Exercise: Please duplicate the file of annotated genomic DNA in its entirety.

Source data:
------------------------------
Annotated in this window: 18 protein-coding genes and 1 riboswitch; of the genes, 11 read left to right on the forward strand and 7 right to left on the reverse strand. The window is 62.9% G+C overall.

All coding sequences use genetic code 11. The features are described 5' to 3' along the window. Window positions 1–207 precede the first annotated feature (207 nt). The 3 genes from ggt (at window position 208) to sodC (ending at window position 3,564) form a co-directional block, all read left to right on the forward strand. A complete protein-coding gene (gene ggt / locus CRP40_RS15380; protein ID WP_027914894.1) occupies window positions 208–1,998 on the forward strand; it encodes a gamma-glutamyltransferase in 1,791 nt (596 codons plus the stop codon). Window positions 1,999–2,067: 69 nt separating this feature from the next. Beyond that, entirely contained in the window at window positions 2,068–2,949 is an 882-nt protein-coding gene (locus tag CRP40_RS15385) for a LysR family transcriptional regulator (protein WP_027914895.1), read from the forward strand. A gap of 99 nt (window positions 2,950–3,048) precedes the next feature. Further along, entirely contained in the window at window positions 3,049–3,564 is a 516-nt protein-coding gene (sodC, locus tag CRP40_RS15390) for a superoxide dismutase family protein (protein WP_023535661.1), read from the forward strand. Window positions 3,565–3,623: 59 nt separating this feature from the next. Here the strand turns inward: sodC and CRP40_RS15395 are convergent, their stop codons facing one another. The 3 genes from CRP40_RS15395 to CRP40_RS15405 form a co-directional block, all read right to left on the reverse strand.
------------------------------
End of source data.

Annotated in this window: 18 protein-coding genes and 1 riboswitch; of the genes, 11 read left to right on the forward strand and 7 right to left on the reverse strand. The window is 62.9% G+C overall.

All coding sequences use genetic code 11. The features are described 5' to 3' along the window. Window positions 1–207 precede the first annotated feature (207 nt). The 3 genes from ggt (at window position 208) to sodC (ending at window position 3,564) form a co-directional block, all read left to right on the forward strand. A complete protein-coding gene (gene ggt / locus CRP40_RS15380; protein ID WP_027914894.1) occupies window positions 208–1,998 on the forward strand; it encodes a gamma-glutamyltransferase in 1,791 nt (596 codons plus the stop codon). Window positions 1,999–2,067: 69 nt separating this feature from the next. Beyond that, entirely contained in the window at window positions 2,068–2,949 is an 882-nt protein-coding gene (locus tag CRP40_RS15385) for a LysR family transcriptional regulator (protein WP_027914895.1), read from the forward strand. A gap of 99 nt (window positions 2,950–3,048) precedes the next feature. Further along, entirely contained in the window at window positions 3,049–3,564 is a 516-nt protein-coding gene (sodC, locus tag CRP40_RS15390) for a superoxide dismutase family protein (protein WP_023535661.1), read from the forward strand. Window positions 3,565–3,623: 59 nt separating this feature from the next. Here the strand turns inward: sodC and CRP40_RS15395 are convergent, their stop codons facing one another. The 3 genes from CRP40_RS15395 to CRP40_RS15405 form a co-directional block, all read right to left on the reverse strand.